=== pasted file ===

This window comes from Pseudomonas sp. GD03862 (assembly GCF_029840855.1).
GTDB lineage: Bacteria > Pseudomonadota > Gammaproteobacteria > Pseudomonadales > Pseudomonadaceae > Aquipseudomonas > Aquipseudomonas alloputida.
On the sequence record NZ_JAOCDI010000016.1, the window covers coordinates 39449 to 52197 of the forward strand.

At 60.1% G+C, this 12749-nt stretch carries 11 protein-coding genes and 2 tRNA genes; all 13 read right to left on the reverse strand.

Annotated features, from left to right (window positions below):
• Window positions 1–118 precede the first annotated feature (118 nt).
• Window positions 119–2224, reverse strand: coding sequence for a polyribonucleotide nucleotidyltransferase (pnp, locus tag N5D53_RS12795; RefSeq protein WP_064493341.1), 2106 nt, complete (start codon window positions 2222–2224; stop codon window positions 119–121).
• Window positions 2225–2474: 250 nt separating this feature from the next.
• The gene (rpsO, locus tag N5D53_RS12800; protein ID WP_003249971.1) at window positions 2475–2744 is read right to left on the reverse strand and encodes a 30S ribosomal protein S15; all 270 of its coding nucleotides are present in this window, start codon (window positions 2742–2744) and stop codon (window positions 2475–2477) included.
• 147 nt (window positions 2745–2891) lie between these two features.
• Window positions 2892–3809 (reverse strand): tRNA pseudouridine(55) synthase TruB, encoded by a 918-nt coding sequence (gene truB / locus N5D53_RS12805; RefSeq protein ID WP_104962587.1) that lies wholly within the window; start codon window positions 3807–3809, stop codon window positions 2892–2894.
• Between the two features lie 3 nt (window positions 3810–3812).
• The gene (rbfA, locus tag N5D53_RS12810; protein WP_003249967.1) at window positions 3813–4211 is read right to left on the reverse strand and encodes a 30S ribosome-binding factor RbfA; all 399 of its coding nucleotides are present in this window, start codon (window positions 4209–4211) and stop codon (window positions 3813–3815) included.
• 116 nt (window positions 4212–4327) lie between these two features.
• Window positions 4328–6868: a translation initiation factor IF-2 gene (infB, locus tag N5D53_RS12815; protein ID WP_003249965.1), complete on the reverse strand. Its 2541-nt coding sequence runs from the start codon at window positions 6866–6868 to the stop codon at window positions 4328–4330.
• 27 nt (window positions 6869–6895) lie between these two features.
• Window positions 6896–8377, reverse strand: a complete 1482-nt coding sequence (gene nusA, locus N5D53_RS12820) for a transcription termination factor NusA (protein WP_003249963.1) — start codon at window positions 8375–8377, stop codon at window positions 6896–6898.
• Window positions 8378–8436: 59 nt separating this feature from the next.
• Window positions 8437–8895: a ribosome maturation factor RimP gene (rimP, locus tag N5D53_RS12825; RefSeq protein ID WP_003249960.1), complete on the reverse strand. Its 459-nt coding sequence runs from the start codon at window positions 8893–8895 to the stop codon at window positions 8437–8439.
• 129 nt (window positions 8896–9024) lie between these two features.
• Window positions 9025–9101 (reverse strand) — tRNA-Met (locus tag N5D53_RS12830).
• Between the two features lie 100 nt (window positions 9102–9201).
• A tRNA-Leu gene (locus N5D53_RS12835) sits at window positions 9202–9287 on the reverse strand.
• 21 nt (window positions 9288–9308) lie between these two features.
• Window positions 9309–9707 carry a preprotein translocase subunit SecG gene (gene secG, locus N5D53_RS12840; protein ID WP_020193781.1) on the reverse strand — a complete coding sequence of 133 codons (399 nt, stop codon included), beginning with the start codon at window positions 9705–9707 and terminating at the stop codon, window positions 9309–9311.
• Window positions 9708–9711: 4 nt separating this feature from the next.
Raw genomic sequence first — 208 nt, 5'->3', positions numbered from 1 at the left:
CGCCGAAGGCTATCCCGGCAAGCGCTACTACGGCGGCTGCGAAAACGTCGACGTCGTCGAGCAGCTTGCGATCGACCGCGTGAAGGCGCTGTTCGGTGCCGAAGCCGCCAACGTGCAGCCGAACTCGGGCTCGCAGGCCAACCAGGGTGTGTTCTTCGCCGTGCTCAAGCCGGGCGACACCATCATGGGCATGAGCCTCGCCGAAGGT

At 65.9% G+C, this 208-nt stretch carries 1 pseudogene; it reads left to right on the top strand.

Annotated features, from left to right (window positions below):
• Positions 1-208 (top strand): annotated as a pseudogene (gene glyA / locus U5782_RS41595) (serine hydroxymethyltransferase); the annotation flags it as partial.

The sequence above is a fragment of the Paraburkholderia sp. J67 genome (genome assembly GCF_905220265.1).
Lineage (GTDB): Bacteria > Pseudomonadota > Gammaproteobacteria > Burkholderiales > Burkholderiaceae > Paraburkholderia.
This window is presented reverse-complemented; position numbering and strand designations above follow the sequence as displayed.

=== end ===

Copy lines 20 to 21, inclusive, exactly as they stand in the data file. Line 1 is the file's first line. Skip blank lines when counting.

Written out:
• 129 nt (window positions 8896–9024) lie between these two features.
• Window positions 9025–9101 (reverse strand) — tRNA-Met (locus tag N5D53_RS12830).